One more thing: Part of the reason that the crisis in Flint went on so long before action was taken is that reports filed by the Department of Environmental Quality were altered to make it look like everything was fine:
Mike Glasgow is with the city of Flint. He’s the guy in charge of collecting the water samples.
Glasgow remembers including samples taken at one home that showed extremely high lead levels. A sample of Lee Anne Walters’ home turned up a result of 104 parts per billion – almost seven times the federally mandated limit.
“They instructed me to take it off the report,” says Glasgow. “I know she had taken some other samples and they had all the results too. I don’t know that I can give you a good enough answer to tell you why they decided to remove it from the report.”
Democratic state representative Phil Phelps from Flushing has introduced legislation to make manipulating data in this way a felony punishable by five years in prison:
Michigan Rep. Phil Phelps doesn’t know whether officials at state agencies manipulated data to mask lead levels in Flint water, but he does know that there’s no law stopping somebody from doing so.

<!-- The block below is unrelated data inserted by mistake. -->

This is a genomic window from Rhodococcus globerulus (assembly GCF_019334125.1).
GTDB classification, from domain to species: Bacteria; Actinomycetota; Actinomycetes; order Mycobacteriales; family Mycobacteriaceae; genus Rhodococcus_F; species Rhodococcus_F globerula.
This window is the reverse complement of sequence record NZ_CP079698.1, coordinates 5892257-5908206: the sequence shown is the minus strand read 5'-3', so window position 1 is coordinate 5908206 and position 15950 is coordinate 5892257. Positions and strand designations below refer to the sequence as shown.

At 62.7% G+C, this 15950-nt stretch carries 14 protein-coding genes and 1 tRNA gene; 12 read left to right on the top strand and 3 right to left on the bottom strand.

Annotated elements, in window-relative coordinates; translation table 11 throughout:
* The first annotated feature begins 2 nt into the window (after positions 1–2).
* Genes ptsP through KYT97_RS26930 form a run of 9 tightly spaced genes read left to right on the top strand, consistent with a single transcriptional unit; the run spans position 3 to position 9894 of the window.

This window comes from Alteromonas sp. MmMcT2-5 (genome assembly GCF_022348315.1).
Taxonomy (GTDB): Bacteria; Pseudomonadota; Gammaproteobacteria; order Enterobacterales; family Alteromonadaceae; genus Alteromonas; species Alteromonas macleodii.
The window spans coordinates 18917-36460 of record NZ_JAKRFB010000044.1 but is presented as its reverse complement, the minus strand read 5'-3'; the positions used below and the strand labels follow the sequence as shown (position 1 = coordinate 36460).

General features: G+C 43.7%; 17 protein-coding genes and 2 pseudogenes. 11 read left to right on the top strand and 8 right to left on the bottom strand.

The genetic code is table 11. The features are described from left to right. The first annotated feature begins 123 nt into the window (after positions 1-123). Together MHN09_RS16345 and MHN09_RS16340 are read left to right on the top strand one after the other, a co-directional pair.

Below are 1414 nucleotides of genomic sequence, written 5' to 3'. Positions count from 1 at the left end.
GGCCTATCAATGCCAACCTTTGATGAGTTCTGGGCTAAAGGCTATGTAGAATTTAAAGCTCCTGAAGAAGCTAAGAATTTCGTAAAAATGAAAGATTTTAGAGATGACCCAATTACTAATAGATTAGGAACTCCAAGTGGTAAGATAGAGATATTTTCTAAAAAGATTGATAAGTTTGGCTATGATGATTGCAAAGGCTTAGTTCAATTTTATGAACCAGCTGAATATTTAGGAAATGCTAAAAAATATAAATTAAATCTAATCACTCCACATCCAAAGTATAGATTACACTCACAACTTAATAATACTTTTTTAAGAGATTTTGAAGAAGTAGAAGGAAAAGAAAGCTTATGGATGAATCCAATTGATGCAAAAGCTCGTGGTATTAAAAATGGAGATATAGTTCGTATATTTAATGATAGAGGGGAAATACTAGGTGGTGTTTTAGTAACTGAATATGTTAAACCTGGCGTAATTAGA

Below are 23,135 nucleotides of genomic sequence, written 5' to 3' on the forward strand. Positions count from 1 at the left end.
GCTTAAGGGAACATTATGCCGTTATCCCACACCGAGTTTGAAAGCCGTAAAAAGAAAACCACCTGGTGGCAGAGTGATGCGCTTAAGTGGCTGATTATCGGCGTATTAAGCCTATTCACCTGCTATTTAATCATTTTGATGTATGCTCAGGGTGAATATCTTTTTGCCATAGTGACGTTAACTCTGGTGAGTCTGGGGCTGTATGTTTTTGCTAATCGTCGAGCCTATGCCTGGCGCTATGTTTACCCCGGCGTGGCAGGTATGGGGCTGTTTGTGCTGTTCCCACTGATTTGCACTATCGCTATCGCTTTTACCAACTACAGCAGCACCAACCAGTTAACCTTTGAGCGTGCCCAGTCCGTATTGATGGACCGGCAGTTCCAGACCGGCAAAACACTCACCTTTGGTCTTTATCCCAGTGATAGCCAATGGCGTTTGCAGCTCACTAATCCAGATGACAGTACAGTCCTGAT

“As far as we were able to determine, not directly,” said the Democrat from Flushing. “There’s no laws on the books that say you can’t manipulate data.”
When the legislature comes back on Jan. 13 he plans to introduce a bill that would make intentionally manipulating or falsifying information in state reports a five-year felony and fine of up to $5,000.
Phelps said he wasn’t saying for sure that anybody did something wrong in relation to the Flint water crisis, but if somebody did in the future it would be a crime under this bill. His understanding is that every other law on the books right now a prosecutor would have to “stretch” to apply to such an instance.
“I’m not a judge, I’m not a prosecutor. I just want to make sure that this is another tool that we have in the future,” Phelps said.
It’s sad that this is even needed.
UPDATE: The Detroit Free Press is reporting that the U.S. Attorney’s Office, an arm of the U.S. Justice Department, is now investigating the Flint water poisoning crisis:
The U.S. Attorney’s Office, along with the U.S. Environmental Protection Agency, is investigating the contamination of Flint’s drinking water supply, a spokeswoman said Tuesday.
Gina Balaya of the U.S. Attorney’s Office would not say whether the investigation is a criminal or civiI matter.
“We’re just confirming that we’re looking into it,” Balaya told the Free Press.
She said the U.S. Attorney’s Office doesn’t normally confirm nor deny the existence of an investigation, but it made an exception in this case because of the number of inquiries it was receiving from Flint residents. She would not place a time line on the investigation.
“In an effort to address the concerns of Flint residents, the United States Attorney’s Office for the eastern district of Michigan is working closely with the EPA in the investigation of the contamination of the city of Flint’s water supply,” she said.